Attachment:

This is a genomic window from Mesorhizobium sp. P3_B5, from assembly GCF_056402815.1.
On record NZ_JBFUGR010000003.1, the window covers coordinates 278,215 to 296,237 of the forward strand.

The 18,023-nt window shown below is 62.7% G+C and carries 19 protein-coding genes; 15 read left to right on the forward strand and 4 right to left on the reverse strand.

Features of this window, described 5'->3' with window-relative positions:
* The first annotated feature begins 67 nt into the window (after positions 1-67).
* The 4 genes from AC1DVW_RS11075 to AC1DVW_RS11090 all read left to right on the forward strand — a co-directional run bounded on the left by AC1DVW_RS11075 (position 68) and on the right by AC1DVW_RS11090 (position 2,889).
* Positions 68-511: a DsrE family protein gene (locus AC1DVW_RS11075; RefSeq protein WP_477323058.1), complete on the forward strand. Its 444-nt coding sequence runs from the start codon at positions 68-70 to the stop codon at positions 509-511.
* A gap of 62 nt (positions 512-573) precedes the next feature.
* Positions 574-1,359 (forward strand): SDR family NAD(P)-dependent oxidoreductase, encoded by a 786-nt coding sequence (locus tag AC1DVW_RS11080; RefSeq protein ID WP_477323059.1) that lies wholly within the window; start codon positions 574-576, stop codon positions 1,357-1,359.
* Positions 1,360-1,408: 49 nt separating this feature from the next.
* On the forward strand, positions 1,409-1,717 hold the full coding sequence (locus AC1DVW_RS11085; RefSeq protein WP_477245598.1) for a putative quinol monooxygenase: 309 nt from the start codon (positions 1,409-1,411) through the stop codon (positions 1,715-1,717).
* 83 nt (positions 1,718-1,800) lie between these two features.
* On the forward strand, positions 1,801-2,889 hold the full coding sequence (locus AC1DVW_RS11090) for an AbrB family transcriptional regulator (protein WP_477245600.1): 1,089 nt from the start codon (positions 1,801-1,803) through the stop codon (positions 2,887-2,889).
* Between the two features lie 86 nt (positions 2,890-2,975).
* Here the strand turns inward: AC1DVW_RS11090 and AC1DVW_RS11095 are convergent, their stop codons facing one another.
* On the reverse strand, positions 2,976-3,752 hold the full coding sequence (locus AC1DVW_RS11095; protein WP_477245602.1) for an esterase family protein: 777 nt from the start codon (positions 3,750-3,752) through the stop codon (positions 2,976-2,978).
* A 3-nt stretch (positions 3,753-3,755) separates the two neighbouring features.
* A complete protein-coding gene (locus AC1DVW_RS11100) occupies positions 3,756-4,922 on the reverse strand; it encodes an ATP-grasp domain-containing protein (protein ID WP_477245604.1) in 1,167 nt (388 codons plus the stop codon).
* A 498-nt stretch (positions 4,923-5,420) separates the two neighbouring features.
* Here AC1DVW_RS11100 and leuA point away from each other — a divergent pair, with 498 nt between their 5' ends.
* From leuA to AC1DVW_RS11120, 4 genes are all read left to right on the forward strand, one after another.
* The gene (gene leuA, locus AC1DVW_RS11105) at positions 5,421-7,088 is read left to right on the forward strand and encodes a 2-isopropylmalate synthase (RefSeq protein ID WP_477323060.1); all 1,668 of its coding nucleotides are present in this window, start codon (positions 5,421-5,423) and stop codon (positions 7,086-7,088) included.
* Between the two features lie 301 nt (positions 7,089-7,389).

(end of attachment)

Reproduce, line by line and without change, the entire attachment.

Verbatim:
This is a genomic window from Mesorhizobium sp. P3_B5, from assembly GCF_056402815.1.
On record NZ_JBFUGR010000003.1, the window covers coordinates 278,215 to 296,237 of the forward strand.

The 18,023-nt window shown below is 62.7% G+C and carries 19 protein-coding genes; 15 read left to right on the forward strand and 4 right to left on the reverse strand.

Features of this window, described 5'->3' with window-relative positions:
* The first annotated feature begins 67 nt into the window (after positions 1-67).
* The 4 genes from AC1DVW_RS11075 to AC1DVW_RS11090 all read left to right on the forward strand — a co-directional run bounded on the left by AC1DVW_RS11075 (position 68) and on the right by AC1DVW_RS11090 (position 2,889).
* Positions 68-511: a DsrE family protein gene (locus AC1DVW_RS11075; RefSeq protein WP_477323058.1), complete on the forward strand. Its 444-nt coding sequence runs from the start codon at positions 68-70 to the stop codon at positions 509-511.
* A gap of 62 nt (positions 512-573) precedes the next feature.
* Positions 574-1,359 (forward strand): SDR family NAD(P)-dependent oxidoreductase, encoded by a 786-nt coding sequence (locus tag AC1DVW_RS11080; RefSeq protein ID WP_477323059.1) that lies wholly within the window; start codon positions 574-576, stop codon positions 1,357-1,359.
* Positions 1,360-1,408: 49 nt separating this feature from the next.
* On the forward strand, positions 1,409-1,717 hold the full coding sequence (locus AC1DVW_RS11085; RefSeq protein WP_477245598.1) for a putative quinol monooxygenase: 309 nt from the start codon (positions 1,409-1,411) through the stop codon (positions 1,715-1,717).
* 83 nt (positions 1,718-1,800) lie between these two features.
* On the forward strand, positions 1,801-2,889 hold the full coding sequence (locus AC1DVW_RS11090) for an AbrB family transcriptional regulator (protein WP_477245600.1): 1,089 nt from the start codon (positions 1,801-1,803) through the stop codon (positions 2,887-2,889).
* Between the two features lie 86 nt (positions 2,890-2,975).
* Here the strand turns inward: AC1DVW_RS11090 and AC1DVW_RS11095 are convergent, their stop codons facing one another.
* On the reverse strand, positions 2,976-3,752 hold the full coding sequence (locus AC1DVW_RS11095; protein WP_477245602.1) for an esterase family protein: 777 nt from the start codon (positions 3,750-3,752) through the stop codon (positions 2,976-2,978).
* A 3-nt stretch (positions 3,753-3,755) separates the two neighbouring features.
* A complete protein-coding gene (locus AC1DVW_RS11100) occupies positions 3,756-4,922 on the reverse strand; it encodes an ATP-grasp domain-containing protein (protein ID WP_477245604.1) in 1,167 nt (388 codons plus the stop codon).
* A 498-nt stretch (positions 4,923-5,420) separates the two neighbouring features.
* Here AC1DVW_RS11100 and leuA point away from each other — a divergent pair, with 498 nt between their 5' ends.
* From leuA to AC1DVW_RS11120, 4 genes are all read left to right on the forward strand, one after another.
* The gene (gene leuA, locus AC1DVW_RS11105) at positions 5,421-7,088 is read left to right on the forward strand and encodes a 2-isopropylmalate synthase (RefSeq protein ID WP_477323060.1); all 1,668 of its coding nucleotides are present in this window, start codon (positions 5,421-5,423) and stop codon (positions 7,086-7,088) included.
* Between the two features lie 301 nt (positions 7,089-7,389).